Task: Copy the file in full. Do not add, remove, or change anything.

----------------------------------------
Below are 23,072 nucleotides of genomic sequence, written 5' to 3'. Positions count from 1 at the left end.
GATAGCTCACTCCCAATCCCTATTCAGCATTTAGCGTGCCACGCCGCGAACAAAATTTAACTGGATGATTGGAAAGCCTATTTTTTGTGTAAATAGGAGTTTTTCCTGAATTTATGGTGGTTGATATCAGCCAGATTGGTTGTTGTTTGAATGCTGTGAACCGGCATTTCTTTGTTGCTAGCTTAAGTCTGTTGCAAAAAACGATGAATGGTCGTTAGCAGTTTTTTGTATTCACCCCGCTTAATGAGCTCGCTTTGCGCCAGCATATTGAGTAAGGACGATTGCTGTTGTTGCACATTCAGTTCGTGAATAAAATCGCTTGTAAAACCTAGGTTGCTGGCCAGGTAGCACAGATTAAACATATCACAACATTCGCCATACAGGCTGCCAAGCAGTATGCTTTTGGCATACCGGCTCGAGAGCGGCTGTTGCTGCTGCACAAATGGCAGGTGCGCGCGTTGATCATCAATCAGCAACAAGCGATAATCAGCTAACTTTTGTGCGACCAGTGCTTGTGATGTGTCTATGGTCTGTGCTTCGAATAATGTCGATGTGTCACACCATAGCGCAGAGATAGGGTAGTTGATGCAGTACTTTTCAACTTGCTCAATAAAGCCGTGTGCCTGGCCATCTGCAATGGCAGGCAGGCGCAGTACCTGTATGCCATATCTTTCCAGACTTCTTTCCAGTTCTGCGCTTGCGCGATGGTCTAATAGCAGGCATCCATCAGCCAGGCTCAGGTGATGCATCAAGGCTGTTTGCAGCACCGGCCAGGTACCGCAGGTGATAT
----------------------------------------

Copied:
Below are 23,072 nucleotides of genomic sequence, written 5' to 3'. Positions count from 1 at the left end.
GATAGCTCACTCCCAATCCCTATTCAGCATTTAGCGTGCCACGCCGCGAACAAAATTTAACTGGATGATTGGAAAGCCTATTTTTTGTGTAAATAGGAGTTTTTCCTGAATTTATGGTGGTTGATATCAGCCAGATTGGTTGTTGTTTGAATGCTGTGAACCGGCATTTCTTTGTTGCTAGCTTAAGTCTGTTGCAAAAAACGATGAATGGTCGTTAGCAGTTTTTTGTATTCACCCCGCTTAATGAGCTCGCTTTGCGCCAGCATATTGAGTAAGGACGATTGCTGTTGTTGCACATTCAGTTCGTGAATAAAATCGCTTGTAAAACCTAGGTTGCTGGCCAGGTAGCACAGATTAAACATATCACAACATTCGCCATACAGGCTGCCAAGCAGTATGCTTTTGGCATACCGGCTCGAGAGCGGCTGTTGCTGCTGCACAAATGGCAGGTGCGCGCGTTGATCATCAATCAGCAACAAGCGATAATCAGCTAACTTTTGTGCGACCAGTGCTTGTGATGTGTCTATGGTCTGTGCTTCGAATAATGTCGATGTGTCACACCATAGCGCAGAGATAGGGTAGTTGATGCAGTACTTTTCAACTTGCTCAATAAAGCCGTGTGCCTGGCCATCTGCAATGGCAGGCAGGCGCAGTACCTGTATGCCATATCTTTCCAGACTTCTTTCCAGTTCTGCGCTTGCGCGATGGTCTAATAGCAGGCATCCATCAGCCAGGCTCAGGTGATGCATCAAGGCTGTTTGCAGCACCGGCCAGGTACCGCAGGTGATAT